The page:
How To Tell If A News Site Is Reliable

How To Tell If A News Site Is Reliable

It’s happened before, and with another American presidential election looming next year, it’s going to happen again and again. The spread of “fake news,” the incorrect labelling of real news as “fake,” and overall confusion as to how to tell the difference.

The Poynter Institute is offering some guidance via its International Fact-Checking Network, which has compiled a list of unreliable news sites it’s calling “UnNews.”

Here’s how they did it:

To create the index, we combined five major lists, then eliminated the sites that were no longer active. We only used lists that were public and curated by established journalists or academics, contained original data (rather than information from other lists), stated their criteria for inclusion and defined how they graded different sites (see our methodology for more).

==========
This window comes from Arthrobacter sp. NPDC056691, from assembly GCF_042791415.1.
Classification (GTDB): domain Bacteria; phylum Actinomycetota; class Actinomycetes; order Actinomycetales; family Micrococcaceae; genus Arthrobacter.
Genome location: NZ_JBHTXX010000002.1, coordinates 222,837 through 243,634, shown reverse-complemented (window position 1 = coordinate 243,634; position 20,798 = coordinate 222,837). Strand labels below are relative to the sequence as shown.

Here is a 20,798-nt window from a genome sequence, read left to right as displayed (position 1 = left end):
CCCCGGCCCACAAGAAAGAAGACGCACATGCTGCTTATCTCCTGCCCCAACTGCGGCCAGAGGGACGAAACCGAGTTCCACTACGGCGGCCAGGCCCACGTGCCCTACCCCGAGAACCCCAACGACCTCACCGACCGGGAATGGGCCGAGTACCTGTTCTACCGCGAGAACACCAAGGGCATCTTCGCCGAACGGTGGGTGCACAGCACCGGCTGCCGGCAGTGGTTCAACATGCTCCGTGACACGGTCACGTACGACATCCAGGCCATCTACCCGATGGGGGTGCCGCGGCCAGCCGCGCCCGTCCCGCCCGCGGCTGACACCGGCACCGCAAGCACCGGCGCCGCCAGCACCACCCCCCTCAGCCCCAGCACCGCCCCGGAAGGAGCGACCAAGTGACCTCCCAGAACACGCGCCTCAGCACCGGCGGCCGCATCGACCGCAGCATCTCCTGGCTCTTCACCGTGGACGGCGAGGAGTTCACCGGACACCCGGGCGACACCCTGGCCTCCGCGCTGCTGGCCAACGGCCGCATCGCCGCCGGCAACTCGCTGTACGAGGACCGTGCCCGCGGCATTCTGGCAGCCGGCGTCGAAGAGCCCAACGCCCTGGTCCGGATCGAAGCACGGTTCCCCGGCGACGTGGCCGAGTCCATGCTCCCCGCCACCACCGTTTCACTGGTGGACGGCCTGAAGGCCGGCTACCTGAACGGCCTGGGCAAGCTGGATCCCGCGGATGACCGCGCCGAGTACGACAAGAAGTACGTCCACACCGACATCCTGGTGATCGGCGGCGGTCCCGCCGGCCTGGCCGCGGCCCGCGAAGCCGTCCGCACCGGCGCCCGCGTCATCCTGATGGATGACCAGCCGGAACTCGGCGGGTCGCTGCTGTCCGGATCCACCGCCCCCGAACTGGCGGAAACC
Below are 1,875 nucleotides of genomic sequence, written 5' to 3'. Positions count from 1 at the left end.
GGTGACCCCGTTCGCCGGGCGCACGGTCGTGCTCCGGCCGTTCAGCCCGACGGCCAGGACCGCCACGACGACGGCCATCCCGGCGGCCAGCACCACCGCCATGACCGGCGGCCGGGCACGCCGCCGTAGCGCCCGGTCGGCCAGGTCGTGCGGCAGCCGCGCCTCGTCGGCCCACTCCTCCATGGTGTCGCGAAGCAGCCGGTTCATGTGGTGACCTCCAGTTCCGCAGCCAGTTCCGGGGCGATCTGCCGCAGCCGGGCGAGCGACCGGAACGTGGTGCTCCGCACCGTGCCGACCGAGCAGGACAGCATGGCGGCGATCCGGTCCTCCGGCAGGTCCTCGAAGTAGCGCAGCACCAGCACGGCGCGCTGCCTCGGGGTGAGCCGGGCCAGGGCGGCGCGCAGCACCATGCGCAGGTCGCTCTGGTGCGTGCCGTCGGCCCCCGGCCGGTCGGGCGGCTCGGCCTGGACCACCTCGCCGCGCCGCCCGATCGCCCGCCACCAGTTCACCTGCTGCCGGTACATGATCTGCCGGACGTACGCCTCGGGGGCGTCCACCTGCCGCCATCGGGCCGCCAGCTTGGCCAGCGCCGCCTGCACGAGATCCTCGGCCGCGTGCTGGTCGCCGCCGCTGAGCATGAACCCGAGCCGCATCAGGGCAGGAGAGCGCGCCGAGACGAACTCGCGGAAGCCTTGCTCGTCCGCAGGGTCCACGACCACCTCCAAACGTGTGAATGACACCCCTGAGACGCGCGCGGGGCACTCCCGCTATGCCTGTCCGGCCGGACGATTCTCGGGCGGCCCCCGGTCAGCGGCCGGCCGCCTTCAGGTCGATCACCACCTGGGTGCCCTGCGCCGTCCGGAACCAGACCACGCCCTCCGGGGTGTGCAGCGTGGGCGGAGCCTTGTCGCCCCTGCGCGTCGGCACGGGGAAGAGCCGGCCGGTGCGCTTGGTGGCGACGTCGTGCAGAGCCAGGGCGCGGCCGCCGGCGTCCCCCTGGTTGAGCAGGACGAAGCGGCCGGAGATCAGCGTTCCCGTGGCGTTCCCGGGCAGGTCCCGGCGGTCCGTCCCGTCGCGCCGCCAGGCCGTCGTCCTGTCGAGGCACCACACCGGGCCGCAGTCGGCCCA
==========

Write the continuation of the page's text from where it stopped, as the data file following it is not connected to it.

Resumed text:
There are more than 500 “UnNews” sites on the list in “phase one” of the index. The next phase will work to “automatically remove inactive sites, add sites by following URL redirects (which often lead to new fake news schemes) and harvest related domains,” the report says.

The list is searchable and the sites have tags that label them as biased, unreliable, conspiracy, satire or clickbait.


  • What’s this, Lifehacker is not on the list. Just kidding.

    Thank you Meghan for your editorial, I think it will help more than anyone thought. Our commercial TV stations, and their sister newspapers need to be on the list. After all, apart from Aunty, they either fail to bring in all the facts, over dramatise, or are bias. To that end They are just gossip magazines.

    I will go as far to say Australians have not had a democratic election for tens of years, because our media is incapable of presenting real news. So we go to the polls with that rubbish.

  • People, you should also add Facebook, Instagram and Twitter to the list.

  • Step 1: check how many ads appear between the article and the comments section. It is understandable that a news website would contain some ads, but when the volume actually exceeds the length of the articles, it is likely that the website has gone overboard.

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